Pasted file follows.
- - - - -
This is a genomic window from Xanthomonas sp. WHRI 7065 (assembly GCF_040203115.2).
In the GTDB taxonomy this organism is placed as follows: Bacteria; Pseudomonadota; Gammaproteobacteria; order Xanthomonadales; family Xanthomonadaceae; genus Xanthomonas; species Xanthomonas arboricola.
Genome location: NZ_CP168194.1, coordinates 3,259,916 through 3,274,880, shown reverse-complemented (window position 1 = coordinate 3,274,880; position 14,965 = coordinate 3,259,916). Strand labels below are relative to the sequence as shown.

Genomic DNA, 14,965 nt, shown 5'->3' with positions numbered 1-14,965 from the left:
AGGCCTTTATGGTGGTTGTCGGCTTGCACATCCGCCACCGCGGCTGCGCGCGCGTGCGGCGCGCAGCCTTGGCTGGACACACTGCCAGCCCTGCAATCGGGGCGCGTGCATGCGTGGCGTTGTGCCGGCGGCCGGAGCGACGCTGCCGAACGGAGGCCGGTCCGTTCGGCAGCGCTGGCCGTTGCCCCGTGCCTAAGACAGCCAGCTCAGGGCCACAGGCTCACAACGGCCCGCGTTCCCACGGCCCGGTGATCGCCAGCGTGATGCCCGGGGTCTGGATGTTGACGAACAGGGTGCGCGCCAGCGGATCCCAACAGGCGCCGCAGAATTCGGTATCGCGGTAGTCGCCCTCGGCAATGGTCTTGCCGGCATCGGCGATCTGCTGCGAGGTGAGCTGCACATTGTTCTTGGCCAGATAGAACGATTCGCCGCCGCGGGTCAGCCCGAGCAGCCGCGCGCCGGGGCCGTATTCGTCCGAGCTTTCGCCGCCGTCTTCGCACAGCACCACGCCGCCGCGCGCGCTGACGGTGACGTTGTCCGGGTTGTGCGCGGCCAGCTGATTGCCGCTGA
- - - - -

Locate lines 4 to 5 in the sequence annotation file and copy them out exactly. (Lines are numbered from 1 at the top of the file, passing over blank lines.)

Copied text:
Genomic DNA, 14,965 nt, shown 5'->3' with positions numbered 1-14,965 from the left:
AGGCCTTTATGGTGGTTGTCGGCTTGCACATCCGCCACCGCGGCTGCGCGCGCGTGCGGCGCGCAGCCTTGGCTGGACACACTGCCAGCCCTGCAATCGGGGCGCGTGCATGCGTGGCGTTGTGCCGGCGGCCGGAGCGACGCTGCCGAACGGAGGCCGGTCCGTTCGGCAGCGCTGGCCGTTGCCCCGTGCCTAAGACAGCCAGCTCAGGGCCACAGGCTCACAACGGCCCGCGTTCCCACGGCCCGGTGATCGCCAGCGTGATGCCCGGGGTCTGGATGTTGACGAACAGGGTGCGCGCCAGCGGATCCCAACAGGCGCCGCAGAATTCGGTATCGCGGTAGTCGCCCTCGGCAATGGTCTTGCCGGCATCGGCGATCTGCTGCGAGGTGAGCTGCACATTGTTCTTGGCCAGATAGAACGATTCGCCGCCGCGGGTCAGCCCGAGCAGCCGCGCGCCGGGGCCGTATTCGTCCGAGCTTTCGCCGCCGTCTTCGCACAGCACCACGCCGCCGCGCGCGCTGACGGTGACGTTGTCCGGGTTGTGCGCGGCCAGCTGATTGCCGCTGA